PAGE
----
Delancey’s parents work for the Consortium, the ruling body of Walkers, who oversee training and maintaining order in the multiverse. A major disturbance has them working all hours, trying to trace the problem and put it right. In the meantime, Delancey’s problems center around Simon, a non-Walker jock at school who is only interested in cheerleaders and fawners. This same Simon keeps turning up in the Echo worlds she visits, but the Echo Simons seem much deeper, and much more interested in Del. How can Del possibly get involved with an Echo–someone who isn’t real? And what damage would she do if she did…?

I enjoyed Erica’s previous trilogy (TORN, TANGLED, and BOUND), but I have to say, this first in a new series is her best yet. The whole concept of alternative universes based on what-ifs is fascinating, and makes for fun stories when handled well. Erica has really thought through the implications of the world she has created for her Walkers. Each Walker is very musically inclined, a side effect from their ability to hear the sounds of the alternative worlds. Their abilities are genetic, so relationships with non-Walkers are discouraged to make sure there are always genetically pure Walkers around to keep the multiverse in order. Different Walkers play different roles. Some are particularly gifted at mapping out the alternative universes, some are good at fixing inversions, and detangling threads in the fabric of the Echo worlds. It’s this kind of depth and thoroughness that sets the stage for an immersive reading experience.

But a great concept and a well-developed world don’t guarantee an excellent novel. It also has to be well-written, and this is where I commend Erica the most. Her first-person prose is flawless. Del’s voice is true, and she manages to explain the world through the characters without a lot of awkward exposition. It all flows naturally and effortlessly through the story. This is very hard to do, which is why I was so impressed at this.

The biggest flaw in Erica’s world I found was in the fact that the pivots are solely based around people’s decisions. There are so many other factors that play into why events occur. Our lives are not simply a series of random decisions. Other things affect the decisions we make–sometimes it’s other people’s actions, and sometimes it’s the weather, or some other natural occurrence (what if it the wind had blown this way instead of that, or the rain had fallen here not there, or that rock slide had shifted a few inches west…?). I understand, however, that for the sake of the story, and not getting too bogged down in the complexities of decision-making, it was necessary to simplify, so I’m not too bothered by this.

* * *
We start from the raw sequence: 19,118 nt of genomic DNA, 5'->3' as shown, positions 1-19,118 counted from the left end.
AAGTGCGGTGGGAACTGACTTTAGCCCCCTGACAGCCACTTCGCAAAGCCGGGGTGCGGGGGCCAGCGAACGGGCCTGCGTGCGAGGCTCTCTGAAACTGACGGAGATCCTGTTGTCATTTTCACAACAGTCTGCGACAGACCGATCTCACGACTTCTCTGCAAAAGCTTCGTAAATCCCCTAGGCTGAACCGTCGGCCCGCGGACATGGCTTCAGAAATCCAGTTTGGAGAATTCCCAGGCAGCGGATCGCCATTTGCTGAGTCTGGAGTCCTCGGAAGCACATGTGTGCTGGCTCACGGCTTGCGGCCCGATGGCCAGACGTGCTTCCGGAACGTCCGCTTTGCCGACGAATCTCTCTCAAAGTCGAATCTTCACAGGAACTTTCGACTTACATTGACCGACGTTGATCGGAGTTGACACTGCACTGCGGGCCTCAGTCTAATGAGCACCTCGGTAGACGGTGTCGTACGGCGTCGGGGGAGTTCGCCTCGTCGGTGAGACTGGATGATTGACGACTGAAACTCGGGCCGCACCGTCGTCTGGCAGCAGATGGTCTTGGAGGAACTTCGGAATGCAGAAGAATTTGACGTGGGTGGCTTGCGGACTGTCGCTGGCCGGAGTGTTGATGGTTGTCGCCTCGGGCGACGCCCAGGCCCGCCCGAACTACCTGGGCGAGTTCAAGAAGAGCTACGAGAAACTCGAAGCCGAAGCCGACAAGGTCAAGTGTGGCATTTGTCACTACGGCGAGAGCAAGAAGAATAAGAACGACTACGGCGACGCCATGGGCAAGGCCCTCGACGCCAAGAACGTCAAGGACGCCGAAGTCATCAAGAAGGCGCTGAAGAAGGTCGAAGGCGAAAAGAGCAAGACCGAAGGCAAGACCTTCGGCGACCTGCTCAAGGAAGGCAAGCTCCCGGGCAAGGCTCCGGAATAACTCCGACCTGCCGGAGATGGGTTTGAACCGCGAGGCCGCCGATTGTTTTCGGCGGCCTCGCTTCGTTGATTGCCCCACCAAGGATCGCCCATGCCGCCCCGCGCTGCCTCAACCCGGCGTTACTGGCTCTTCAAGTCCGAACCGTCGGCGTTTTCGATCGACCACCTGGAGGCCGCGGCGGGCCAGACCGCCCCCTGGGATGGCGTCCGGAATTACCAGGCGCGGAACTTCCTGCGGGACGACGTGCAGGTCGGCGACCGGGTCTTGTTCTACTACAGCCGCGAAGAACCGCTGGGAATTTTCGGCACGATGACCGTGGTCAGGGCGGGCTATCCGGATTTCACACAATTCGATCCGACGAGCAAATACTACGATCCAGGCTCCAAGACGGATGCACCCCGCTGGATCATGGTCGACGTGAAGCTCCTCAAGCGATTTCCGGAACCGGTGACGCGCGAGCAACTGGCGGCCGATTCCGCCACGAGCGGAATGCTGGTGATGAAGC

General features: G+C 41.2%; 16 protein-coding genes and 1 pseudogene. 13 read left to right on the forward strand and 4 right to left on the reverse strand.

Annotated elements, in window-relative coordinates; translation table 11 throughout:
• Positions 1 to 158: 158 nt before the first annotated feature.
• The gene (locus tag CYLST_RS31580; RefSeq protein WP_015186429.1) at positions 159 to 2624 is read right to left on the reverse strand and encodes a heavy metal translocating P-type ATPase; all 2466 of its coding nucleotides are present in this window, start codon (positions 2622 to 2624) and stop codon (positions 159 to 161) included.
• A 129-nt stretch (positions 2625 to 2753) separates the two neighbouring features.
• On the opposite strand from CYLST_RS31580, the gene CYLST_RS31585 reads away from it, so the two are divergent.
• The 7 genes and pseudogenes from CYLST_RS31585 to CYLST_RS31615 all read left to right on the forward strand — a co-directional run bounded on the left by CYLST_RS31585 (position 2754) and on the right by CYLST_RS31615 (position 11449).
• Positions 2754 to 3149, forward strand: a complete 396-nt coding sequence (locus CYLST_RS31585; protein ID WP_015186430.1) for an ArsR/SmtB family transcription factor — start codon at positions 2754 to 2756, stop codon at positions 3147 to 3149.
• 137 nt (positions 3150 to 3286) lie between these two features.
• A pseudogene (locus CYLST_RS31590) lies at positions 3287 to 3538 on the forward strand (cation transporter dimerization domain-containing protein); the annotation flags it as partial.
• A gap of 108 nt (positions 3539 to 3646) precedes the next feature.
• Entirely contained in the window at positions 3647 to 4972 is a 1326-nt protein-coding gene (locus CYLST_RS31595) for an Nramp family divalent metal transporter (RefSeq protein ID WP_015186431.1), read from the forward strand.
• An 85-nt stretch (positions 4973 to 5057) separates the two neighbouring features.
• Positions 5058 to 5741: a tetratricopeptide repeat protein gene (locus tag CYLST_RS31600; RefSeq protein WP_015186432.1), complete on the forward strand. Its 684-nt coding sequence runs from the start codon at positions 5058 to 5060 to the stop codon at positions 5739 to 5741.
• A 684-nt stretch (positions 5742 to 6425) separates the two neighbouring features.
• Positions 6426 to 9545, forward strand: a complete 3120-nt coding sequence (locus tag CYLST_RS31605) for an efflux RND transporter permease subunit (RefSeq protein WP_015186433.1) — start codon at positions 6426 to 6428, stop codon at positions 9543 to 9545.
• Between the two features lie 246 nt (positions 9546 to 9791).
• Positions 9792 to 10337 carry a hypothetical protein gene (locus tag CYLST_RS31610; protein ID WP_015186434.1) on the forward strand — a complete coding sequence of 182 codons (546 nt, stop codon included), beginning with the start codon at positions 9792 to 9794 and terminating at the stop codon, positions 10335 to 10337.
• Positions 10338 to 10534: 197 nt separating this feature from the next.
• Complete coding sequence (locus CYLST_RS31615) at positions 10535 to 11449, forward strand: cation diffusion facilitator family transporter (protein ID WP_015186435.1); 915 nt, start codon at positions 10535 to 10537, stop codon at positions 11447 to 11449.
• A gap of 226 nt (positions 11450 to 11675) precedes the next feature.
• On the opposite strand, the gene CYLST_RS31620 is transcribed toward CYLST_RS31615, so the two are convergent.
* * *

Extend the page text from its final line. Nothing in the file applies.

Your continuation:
I rate DISSONANCE a PG-15 for light profanity (a few s-words and f-words, and some Third Commandment violations). I highly recommend this book, especially if you enjoy a good sci-fi/contemporary blend. Definitely a Goodreads 5-star book.


What’s Up Wednesday

I haven’t done a What’s Up Wednesday for a few weeks, so I thought I’d take this opportunity to say hello and catch up with everyone. Hello! Now to the catching up…

What I’m Reading

I’m still reading WAR AND PEACE, but I’m encouraged by the fact there’s something of a plot going on. Aside from another war brewing (the 1812 war to be specific), there’s a love triangle that’s a train wreck waiting to happen (and it’s her fault–oh those flighty 19th century damsels!), and I’m sure the main guys are going to be called to serve, which might make for an interesting turn of events. We’ll see. I still think this novel would be better in a different translation.

I’m also beta reading a novel, which is kind of reading and writing since I’m making copious notes. I hope this ends up being useful to the author, and not just an opportunity for me to feel like I’m writing something.

What I’m Writing

Aside from beta reading comments and blog articles, not a lot else. I’ve made a start on one novel, but I have another percolating in my head that I might make a start on. Whichever one looks the most promising will probably get my attention when I have more time to write.

What Inspires Me Right Now

Literary agent Jessica Sinsheimer tweeted that she received around 800 queries while she was at conferences and traveling. It inspires me to know that I’m not alone querying, and there are so many others out there in the same boat, writing stories they love, trying to get the attention of agents, publishers, and readers.

What Else I’ve Been Up To